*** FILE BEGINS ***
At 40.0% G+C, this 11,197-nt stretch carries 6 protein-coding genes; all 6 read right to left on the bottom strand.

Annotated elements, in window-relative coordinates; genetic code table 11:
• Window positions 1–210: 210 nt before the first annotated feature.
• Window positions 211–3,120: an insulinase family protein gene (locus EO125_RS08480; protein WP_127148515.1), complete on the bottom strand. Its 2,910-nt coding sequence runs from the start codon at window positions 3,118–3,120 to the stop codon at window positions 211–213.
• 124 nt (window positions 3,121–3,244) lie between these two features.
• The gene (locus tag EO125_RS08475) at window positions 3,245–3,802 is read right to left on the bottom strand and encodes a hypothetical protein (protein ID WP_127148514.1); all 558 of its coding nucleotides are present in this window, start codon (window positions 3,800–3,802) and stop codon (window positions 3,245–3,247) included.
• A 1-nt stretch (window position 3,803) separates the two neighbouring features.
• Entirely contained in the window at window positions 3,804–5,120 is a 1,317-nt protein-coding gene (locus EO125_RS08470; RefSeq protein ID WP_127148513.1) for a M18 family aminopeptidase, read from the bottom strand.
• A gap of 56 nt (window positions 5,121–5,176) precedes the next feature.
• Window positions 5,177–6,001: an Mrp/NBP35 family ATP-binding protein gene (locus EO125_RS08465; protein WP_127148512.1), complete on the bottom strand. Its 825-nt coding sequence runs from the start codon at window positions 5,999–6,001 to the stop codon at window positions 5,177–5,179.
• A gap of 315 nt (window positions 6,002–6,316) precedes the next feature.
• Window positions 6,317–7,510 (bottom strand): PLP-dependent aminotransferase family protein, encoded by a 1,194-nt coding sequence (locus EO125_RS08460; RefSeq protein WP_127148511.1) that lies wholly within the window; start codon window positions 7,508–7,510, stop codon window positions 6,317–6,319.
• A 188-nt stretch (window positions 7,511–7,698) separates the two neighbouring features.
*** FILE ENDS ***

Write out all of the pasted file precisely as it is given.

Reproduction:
At 40.0% G+C, this 11,197-nt stretch carries 6 protein-coding genes; all 6 read right to left on the bottom strand.

Annotated elements, in window-relative coordinates; genetic code table 11:
• Window positions 1–210: 210 nt before the first annotated feature.
• Window positions 211–3,120: an insulinase family protein gene (locus EO125_RS08480; protein WP_127148515.1), complete on the bottom strand. Its 2,910-nt coding sequence runs from the start codon at window positions 3,118–3,120 to the stop codon at window positions 211–213.
• 124 nt (window positions 3,121–3,244) lie between these two features.
• The gene (locus tag EO125_RS08475) at window positions 3,245–3,802 is read right to left on the bottom strand and encodes a hypothetical protein (protein ID WP_127148514.1); all 558 of its coding nucleotides are present in this window, start codon (window positions 3,800–3,802) and stop codon (window positions 3,245–3,247) included.
• A 1-nt stretch (window position 3,803) separates the two neighbouring features.
• Entirely contained in the window at window positions 3,804–5,120 is a 1,317-nt protein-coding gene (locus EO125_RS08470; RefSeq protein ID WP_127148513.1) for a M18 family aminopeptidase, read from the bottom strand.
• A gap of 56 nt (window positions 5,121–5,176) precedes the next feature.
• Window positions 5,177–6,001: an Mrp/NBP35 family ATP-binding protein gene (locus EO125_RS08465; protein WP_127148512.1), complete on the bottom strand. Its 825-nt coding sequence runs from the start codon at window positions 5,999–6,001 to the stop codon at window positions 5,177–5,179.
• A gap of 315 nt (window positions 6,002–6,316) precedes the next feature.
• Window positions 6,317–7,510 (bottom strand): PLP-dependent aminotransferase family protein, encoded by a 1,194-nt coding sequence (locus EO125_RS08460; RefSeq protein WP_127148511.1) that lies wholly within the window; start codon window positions 7,508–7,510, stop codon window positions 6,317–6,319.
• A 188-nt stretch (window positions 7,511–7,698) separates the two neighbouring features.